Co-Founder and CEO David LaBorde not only has six years of experience as a practicing neurosurgeon, but he is also has a Harvard MBA and has spent time working for Goldman Sachs, Merrill Lynch and McKinsey. I had the pleasure to speak with David LaBorde, along with Iconic Data CFO Elliott Holland, recently at the Healthbox digital health accelerator in Chicago where the company is currently in residence as one of the ten members of the inaugural class of startups.



Read the edited transcript of my conversation with David below and see the creative whiteboard video outlining Iconic’s offering following the dialogue. Please share your thoughts on how Iconic’s offering could impact your practice in the comments.

BTE: When were you founded and how many members of the team are there today?

David LaBorde: Jason Faulk and I were the original founders, and we have since added two more team members, one on the business side (Elliott Holland, who also contributed to this conversation) and one on the technical side (Jonny Mai, who sat at his computer silently but for the pounding of his fingers on the keys). The mutual connection is that we are all Georgia Tech guys based out of the Atlanta-area.

BTE: I was very impressed reading through your bio while prepping for this conversation. You have easily one of the most diverse backgrounds of any entrepreneur I have met in the health tech space to date. How do you think your eclectic experience influences you as an entrepreneur?

David LaBorde: I have worn a few hats in my time, and I think the cool thing about this opportunity is where all these pieces come together and I have been waiting for this, you know how they say preparation meets opportunity, and I must say I am really excited about what we have going on.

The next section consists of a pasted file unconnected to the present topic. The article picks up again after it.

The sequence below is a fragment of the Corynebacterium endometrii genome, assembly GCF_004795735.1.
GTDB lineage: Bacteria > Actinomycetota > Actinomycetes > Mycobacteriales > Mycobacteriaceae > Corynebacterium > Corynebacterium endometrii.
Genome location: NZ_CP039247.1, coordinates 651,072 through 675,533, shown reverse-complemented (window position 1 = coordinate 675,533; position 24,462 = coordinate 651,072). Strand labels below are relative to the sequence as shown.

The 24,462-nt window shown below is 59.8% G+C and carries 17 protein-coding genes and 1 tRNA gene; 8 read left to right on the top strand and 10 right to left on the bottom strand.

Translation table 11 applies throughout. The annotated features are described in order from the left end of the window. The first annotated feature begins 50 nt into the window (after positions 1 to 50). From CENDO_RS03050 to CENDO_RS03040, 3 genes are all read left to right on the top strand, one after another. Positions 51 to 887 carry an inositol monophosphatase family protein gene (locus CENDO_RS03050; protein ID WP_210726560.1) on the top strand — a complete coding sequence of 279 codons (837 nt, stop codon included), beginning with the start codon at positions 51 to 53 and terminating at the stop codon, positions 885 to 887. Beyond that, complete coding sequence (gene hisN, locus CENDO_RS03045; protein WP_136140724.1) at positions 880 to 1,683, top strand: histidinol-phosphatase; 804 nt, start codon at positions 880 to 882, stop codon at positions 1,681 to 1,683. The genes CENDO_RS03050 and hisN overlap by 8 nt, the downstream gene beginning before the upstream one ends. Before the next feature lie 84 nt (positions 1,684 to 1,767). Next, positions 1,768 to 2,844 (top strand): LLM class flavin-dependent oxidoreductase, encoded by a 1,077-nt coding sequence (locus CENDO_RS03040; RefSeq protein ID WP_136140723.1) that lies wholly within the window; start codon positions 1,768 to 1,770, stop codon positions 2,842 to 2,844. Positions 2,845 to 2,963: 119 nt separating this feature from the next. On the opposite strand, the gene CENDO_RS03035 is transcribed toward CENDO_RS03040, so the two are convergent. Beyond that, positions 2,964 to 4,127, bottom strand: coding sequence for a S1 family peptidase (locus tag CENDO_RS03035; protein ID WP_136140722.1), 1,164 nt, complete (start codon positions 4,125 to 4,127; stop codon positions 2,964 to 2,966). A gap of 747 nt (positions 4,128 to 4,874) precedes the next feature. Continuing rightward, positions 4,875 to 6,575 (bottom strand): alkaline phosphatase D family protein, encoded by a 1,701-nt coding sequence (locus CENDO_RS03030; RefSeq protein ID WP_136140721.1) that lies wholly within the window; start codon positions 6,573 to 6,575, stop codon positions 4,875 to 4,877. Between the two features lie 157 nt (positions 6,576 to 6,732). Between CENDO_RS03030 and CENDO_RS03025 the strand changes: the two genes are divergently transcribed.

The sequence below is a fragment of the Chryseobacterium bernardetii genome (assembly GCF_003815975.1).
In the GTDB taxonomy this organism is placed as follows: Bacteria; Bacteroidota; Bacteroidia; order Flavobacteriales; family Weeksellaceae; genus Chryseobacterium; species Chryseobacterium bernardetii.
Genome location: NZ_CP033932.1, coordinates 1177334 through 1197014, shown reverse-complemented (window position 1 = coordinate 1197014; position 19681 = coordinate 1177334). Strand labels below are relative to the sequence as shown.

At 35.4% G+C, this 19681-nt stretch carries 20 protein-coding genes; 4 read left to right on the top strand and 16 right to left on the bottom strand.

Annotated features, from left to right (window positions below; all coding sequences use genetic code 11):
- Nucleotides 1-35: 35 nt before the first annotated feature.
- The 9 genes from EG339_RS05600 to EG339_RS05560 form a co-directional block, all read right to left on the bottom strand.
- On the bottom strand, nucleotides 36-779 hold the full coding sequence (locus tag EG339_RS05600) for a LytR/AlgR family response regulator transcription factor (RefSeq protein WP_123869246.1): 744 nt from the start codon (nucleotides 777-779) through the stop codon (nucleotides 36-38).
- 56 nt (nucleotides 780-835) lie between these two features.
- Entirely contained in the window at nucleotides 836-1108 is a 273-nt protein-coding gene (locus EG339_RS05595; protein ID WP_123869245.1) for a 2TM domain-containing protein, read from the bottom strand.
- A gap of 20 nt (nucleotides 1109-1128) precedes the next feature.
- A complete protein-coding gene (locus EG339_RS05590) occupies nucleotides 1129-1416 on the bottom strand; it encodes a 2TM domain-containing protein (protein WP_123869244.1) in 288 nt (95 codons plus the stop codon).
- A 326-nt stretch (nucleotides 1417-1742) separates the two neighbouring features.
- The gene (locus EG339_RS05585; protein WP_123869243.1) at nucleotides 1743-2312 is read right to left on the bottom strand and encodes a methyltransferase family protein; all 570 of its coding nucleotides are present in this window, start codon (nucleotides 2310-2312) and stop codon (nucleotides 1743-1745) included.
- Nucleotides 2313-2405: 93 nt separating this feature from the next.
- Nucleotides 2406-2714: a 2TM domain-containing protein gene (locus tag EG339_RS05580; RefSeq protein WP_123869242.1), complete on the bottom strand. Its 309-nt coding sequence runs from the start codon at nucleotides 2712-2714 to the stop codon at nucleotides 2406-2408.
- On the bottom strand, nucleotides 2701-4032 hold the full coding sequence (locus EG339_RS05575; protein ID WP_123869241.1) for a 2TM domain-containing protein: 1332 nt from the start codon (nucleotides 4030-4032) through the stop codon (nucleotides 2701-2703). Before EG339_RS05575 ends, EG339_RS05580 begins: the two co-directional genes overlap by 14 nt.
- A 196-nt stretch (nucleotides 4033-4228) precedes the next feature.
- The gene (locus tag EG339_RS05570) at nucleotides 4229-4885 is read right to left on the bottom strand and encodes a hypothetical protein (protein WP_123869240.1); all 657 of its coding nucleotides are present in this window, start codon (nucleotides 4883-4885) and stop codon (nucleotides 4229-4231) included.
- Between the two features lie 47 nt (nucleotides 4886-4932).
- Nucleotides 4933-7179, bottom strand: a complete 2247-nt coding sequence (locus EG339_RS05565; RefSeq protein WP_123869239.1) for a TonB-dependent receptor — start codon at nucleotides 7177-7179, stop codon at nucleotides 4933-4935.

BTE: What is the inspiration for Iconic Data?

David LaBorde: I think the inspiration or impetus for developing this solution is really borne out of the painful experiences I had as a clinical neurosurgery resident and the frustrations of dealing with solutions that didn’t quite provide what doctors needed. The first thing is a patient list, which is critical when you are standing outside of a patient’s room and you are about to go in and see a patient you don’t know, but you are the attending so you need to get as much information as you can on that patient so you can speak intelligently about their condition.

For instance, a nurse might tell you that a patient’s family has called and wants to ask some questions, the patient list gives you the background information on the patient’s condition you need to have that conversation. Its really just quick bullets and headlines that give simple ‘this is what’s going on’ type of information. The second piece, is that by using ICON™, the physicians create a history of billable episodes of care their office can then use in real time to make sure all charges get captured; this includes procedures and evaluation and management visits.

It is hard to believe, but it is not uncommon for physicians to fail to bill for many of the billable services they provide in the hospital. There are really a lot of hurdles to getting paid for the professional services physicians render.